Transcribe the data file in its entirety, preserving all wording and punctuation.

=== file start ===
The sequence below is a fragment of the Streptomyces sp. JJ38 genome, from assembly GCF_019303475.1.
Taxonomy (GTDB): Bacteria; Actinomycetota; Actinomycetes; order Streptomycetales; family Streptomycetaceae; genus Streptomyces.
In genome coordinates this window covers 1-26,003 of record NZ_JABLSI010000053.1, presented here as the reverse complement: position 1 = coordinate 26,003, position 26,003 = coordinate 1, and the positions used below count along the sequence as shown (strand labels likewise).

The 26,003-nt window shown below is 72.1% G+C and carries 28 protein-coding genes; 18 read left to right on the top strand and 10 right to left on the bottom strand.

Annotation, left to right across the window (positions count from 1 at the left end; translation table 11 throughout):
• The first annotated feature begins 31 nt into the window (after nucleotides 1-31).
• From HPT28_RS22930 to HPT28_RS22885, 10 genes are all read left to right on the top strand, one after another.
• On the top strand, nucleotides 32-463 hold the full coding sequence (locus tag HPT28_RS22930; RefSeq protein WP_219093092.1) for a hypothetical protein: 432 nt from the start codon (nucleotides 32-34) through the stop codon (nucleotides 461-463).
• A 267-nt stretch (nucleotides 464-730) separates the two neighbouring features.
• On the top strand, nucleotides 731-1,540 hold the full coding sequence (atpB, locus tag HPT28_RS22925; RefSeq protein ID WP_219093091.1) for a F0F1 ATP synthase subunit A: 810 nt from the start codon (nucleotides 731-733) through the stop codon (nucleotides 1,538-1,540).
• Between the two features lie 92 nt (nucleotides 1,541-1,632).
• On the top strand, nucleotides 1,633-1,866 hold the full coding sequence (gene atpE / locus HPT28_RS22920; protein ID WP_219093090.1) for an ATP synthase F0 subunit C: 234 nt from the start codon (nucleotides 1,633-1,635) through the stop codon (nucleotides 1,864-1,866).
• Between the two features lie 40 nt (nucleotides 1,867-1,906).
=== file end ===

The sequence below is a fragment of the Streptomyces sp. JJ38 genome, from assembly GCF_019303475.1.
Taxonomy (GTDB): Bacteria; Actinomycetota; Actinomycetes; order Streptomycetales; family Streptomycetaceae; genus Streptomyces.
In genome coordinates this window covers 1-26,003 of record NZ_JABLSI010000053.1, presented here as the reverse complement: position 1 = coordinate 26,003, position 26,003 = coordinate 1, and the positions used below count along the sequence as shown (strand labels likewise).

The 26,003-nt window shown below is 72.1% G+C and carries 28 protein-coding genes; 18 read left to right on the top strand and 10 right to left on the bottom strand.

Annotation, left to right across the window (positions count from 1 at the left end; translation table 11 throughout):
• The first annotated feature begins 31 nt into the window (after nucleotides 1-31).
• From HPT28_RS22930 to HPT28_RS22885, 10 genes are all read left to right on the top strand, one after another.
• On the top strand, nucleotides 32-463 hold the full coding sequence (locus tag HPT28_RS22930; RefSeq protein WP_219093092.1) for a hypothetical protein: 432 nt from the start codon (nucleotides 32-34) through the stop codon (nucleotides 461-463).
• A 267-nt stretch (nucleotides 464-730) separates the two neighbouring features.
• On the top strand, nucleotides 731-1,540 hold the full coding sequence (atpB, locus tag HPT28_RS22925; RefSeq protein ID WP_219093091.1) for a F0F1 ATP synthase subunit A: 810 nt from the start codon (nucleotides 731-733) through the stop codon (nucleotides 1,538-1,540).
• Between the two features lie 92 nt (nucleotides 1,541-1,632).
• On the top strand, nucleotides 1,633-1,866 hold the full coding sequence (gene atpE / locus HPT28_RS22920; protein ID WP_219093090.1) for an ATP synthase F0 subunit C: 234 nt from the start codon (nucleotides 1,633-1,635) through the stop codon (nucleotides 1,864-1,866).
• Between the two features lie 40 nt (nucleotides 1,867-1,906).